Dollhouse: S1, E2


by Irma Arkus

Tomorrow is time for another installment of Dollhouse. If you haven’t caught the premier of the show, then here is the summary: Whedon produces new show, and it starts with Eliza Dushku performing as a serious kidnapping negotiator.

Alright, so I am simplifying the plot line. In reality, the show is a bit sexier, and quite a bit more complex. Dushku is Echo. And Echo is a sexbot, an empty-headed human body that can be implanted with foreign memories, but was not always void of personality and history. That is where the plot gets a little complicated.

Echo used to be a person, prior to sexbot employ. A person who, similarly to Dushku’s more famous slayer character, Faith, is in some kind of fierce trouble. Trouble so big, that she signs away all her rights, and her memories, allowing herself to be used for um, sexbot activities.

While the first episode was a bit of a drag, the storyline manages to quickly pick-up during the second episode.

Echo is on a “date” with a psychopath, who turns from an adventuresome climber and a passionate lover, into a merciless hunter of human prey.

While struggling to survive, Echo is drugged by her maniacal date. But the drug’s side effects are more interesting, as Echo’s mind grasps for memories that she did not know she had.

This goes hand in hand with the dramatic opening of the show, where one of the “tabula rasas” goes berserk, slaughtering everyone in the high tech compound. Everyone but Echo, that is.

This, apparently, is how Dr. Claire Saunders (Amy Acker) received her facial injuries consisting of numerous long, narrow cuts across her pretty face. Two things spring immediately to mind: why is it that the Doctor has not immediately proceeded with plastic surgery treatments for her face, considering the lavish and secretive outfit of her employers; and why the secrecy surrounding berserked subject’s survival?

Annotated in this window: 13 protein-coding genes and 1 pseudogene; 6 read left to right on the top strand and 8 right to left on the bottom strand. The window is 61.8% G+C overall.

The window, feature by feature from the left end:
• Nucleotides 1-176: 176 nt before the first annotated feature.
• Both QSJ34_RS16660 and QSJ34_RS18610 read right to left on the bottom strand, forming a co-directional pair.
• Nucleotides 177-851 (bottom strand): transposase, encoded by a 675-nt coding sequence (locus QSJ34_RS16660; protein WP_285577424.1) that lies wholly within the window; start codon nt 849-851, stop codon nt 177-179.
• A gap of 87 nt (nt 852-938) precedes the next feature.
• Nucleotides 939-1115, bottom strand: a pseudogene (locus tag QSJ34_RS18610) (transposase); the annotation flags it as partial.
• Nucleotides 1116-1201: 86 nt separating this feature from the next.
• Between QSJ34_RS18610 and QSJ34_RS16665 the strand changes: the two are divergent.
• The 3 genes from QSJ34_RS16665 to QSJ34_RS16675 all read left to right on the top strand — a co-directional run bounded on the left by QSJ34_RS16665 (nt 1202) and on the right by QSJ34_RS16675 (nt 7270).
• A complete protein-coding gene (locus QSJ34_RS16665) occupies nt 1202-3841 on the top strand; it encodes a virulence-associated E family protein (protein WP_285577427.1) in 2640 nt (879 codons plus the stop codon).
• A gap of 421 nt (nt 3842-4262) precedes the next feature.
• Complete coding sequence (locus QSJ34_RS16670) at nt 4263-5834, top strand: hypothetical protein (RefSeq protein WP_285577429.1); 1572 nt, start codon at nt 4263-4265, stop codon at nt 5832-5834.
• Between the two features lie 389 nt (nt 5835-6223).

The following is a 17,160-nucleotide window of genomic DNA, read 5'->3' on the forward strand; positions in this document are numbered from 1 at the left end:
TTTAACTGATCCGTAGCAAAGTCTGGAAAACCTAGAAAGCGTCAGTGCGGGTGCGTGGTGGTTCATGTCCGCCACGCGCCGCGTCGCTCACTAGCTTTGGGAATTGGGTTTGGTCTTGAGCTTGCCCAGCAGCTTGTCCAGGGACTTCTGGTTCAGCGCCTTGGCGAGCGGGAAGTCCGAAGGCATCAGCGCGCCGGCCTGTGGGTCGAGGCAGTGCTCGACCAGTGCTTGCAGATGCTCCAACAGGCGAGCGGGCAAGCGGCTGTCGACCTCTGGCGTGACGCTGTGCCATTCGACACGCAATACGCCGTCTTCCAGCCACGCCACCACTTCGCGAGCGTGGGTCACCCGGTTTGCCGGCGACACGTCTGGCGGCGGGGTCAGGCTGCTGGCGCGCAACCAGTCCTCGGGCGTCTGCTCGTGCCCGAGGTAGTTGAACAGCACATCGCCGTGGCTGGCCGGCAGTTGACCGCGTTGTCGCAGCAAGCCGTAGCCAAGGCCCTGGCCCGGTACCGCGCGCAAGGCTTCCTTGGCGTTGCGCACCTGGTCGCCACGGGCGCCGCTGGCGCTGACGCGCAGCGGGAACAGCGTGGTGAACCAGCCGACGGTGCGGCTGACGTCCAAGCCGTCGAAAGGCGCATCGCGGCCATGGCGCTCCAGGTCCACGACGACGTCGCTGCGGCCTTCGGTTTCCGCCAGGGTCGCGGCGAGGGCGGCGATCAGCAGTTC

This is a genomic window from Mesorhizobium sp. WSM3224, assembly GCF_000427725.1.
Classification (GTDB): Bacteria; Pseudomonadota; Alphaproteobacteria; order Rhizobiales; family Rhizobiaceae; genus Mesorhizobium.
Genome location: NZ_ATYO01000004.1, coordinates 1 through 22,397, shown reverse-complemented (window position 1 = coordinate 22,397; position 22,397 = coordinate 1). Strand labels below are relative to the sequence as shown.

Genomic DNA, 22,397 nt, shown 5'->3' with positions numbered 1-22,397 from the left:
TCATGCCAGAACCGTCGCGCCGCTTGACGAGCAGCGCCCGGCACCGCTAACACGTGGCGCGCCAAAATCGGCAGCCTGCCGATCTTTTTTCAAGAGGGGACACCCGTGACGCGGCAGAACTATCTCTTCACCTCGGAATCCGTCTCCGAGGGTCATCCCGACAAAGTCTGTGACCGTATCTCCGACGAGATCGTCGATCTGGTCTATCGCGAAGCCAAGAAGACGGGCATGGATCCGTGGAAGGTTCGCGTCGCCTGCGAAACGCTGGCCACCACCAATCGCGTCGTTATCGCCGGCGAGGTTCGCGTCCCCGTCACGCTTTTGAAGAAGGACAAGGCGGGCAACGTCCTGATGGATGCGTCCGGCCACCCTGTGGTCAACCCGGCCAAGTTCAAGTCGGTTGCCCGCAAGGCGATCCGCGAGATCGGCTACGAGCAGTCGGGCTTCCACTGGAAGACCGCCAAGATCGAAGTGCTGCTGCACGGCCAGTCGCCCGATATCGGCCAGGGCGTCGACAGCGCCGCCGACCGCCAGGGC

For one, the attack reveals that the berserker in question is very much alive, and obsessed with Echo, practicing his homicidal techniques in order to draw more attention to Echo.

The second, and more intriguing conclusion, is that Whedon yet again exceedes expectations.

You see, Dr. Claire Saunders is not necessarily a medical examiner. She could be just someone implanted with the memories of a medical examiner, another borrowed body. And the same applies to all the other participants in the Dollhouse.

The question really is who is at the top. Who owns the program and why? Because if you think about it, it allows for a perfect crime, a perfect cover, and it successfully places suspicion on everyone being not what they are, or appear to be. Whedon’s second episode plants a seed of doubt in one’s mind, as he turns the familiar into a world of games and shadows, for in the world of Dollhouse, everyone is a potential doll, a sexbot, a killer.

I must admit, the first episode left me cold. But my veneration of Whedon’s work will always keep me glued to my seat. And this time, Whedon indulges us with a complex, layered, oniony world, in which nothing, not even oneself is sacred or unique.